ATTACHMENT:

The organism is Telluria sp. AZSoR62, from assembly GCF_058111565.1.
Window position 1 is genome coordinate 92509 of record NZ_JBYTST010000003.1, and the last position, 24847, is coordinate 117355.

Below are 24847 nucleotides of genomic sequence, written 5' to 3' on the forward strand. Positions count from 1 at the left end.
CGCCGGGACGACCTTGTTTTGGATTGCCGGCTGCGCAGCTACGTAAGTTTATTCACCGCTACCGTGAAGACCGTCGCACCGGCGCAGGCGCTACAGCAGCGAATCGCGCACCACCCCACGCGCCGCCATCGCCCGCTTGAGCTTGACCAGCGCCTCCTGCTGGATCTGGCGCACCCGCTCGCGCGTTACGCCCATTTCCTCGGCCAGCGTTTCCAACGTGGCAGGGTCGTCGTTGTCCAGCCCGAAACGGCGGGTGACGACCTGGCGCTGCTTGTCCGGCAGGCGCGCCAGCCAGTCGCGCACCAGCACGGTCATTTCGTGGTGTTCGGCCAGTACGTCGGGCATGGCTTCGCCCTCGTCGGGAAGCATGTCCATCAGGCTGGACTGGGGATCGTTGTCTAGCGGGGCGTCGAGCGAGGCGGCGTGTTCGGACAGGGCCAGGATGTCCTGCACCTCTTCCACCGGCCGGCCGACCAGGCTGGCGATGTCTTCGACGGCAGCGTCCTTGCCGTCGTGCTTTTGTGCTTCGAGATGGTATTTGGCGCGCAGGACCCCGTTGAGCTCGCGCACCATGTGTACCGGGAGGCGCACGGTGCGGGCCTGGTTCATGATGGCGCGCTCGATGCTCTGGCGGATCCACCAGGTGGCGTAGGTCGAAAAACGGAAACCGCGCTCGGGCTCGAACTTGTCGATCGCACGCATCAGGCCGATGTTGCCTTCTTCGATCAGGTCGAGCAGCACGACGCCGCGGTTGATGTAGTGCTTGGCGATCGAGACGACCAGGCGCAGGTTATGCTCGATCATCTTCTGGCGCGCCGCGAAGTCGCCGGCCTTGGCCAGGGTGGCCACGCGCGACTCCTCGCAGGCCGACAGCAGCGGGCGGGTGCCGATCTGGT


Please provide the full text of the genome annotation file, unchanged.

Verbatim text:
The organism is Telluria sp. AZSoR62, from assembly GCF_058111565.1.
Window position 1 is genome coordinate 92509 of record NZ_JBYTST010000003.1, and the last position, 24847, is coordinate 117355.

Below are 24847 nucleotides of genomic sequence, written 5' to 3' on the forward strand. Positions count from 1 at the left end.
CGCCGGGACGACCTTGTTTTGGATTGCCGGCTGCGCAGCTACGTAAGTTTATTCACCGCTACCGTGAAGACCGTCGCACCGGCGCAGGCGCTACAGCAGCGAATCGCGCACCACCCCACGCGCCGCCATCGCCCGCTTGAGCTTGACCAGCGCCTCCTGCTGGATCTGGCGCACCCGCTCGCGCGTTACGCCCATTTCCTCGGCCAGCGTTTCCAACGTGGCAGGGTCGTCGTTGTCCAGCCCGAAACGGCGGGTGACGACCTGGCGCTGCTTGTCCGGCAGGCGCGCCAGCCAGTCGCGCACCAGCACGGTCATTTCGTGGTGTTCGGCCAGTACGTCGGGCATGGCTTCGCCCTCGTCGGGAAGCATGTCCATCAGGCTGGACTGGGGATCGTTGTCTAGCGGGGCGTCGAGCGAGGCGGCGTGTTCGGACAGGGCCAGGATGTCCTGCACCTCTTCCACCGGCCGGCCGACCAGGCTGGCGATGTCTTCGACGGCAGCGTCCTTGCCGTCGTGCTTTTGTGCTTCGAGATGGTATTTGGCGCGCAGGACCCCGTTGAGCTCGCGCACCATGTGTACCGGGAGGCGCACGGTGCGGGCCTGGTTCATGATGGCGCGCTCGATGCTCTGGCGGATCCACCAGGTGGCGTAGGTCGAAAAACGGAAACCGCGCTCGGGCTCGAACTTGTCGATCGCACGCATCAGGCCGATGTTGCCTTCTTCGATCAGGTCGAGCAGCACGACGCCGCGGTTGATGTAGTGCTTGGCGATCGAGACGACCAGGCGCAGGTTATGCTCGATCATCTTCTGGCGCGCCGCGAAGTCGCCGGCCTTGGCCAGGGTGGCCACGCGCGACTCCTCGCAGGCCGACAGCAGCGGGCGGGTGCCGATCTGGT